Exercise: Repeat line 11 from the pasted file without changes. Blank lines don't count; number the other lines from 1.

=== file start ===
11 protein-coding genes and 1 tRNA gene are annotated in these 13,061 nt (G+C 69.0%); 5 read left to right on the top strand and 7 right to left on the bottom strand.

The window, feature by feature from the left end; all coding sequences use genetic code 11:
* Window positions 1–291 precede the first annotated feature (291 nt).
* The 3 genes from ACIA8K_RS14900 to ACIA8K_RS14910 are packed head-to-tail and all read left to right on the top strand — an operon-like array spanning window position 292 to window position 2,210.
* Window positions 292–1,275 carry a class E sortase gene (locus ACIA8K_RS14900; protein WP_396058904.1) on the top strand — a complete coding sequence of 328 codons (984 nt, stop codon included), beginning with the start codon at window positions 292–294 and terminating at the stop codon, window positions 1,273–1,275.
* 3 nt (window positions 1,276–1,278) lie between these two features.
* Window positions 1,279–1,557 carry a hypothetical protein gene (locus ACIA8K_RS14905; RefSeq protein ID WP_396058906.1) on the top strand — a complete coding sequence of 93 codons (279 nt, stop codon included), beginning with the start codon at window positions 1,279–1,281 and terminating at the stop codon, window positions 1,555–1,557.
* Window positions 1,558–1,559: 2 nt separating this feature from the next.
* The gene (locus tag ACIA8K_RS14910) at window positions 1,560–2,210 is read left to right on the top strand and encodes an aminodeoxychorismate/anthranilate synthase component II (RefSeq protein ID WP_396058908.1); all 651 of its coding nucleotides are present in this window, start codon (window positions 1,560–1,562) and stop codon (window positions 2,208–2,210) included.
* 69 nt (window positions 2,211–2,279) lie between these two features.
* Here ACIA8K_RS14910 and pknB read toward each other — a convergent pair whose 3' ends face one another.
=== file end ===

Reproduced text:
* Here ACIA8K_RS14910 and pknB read toward each other — a convergent pair whose 3' ends face one another.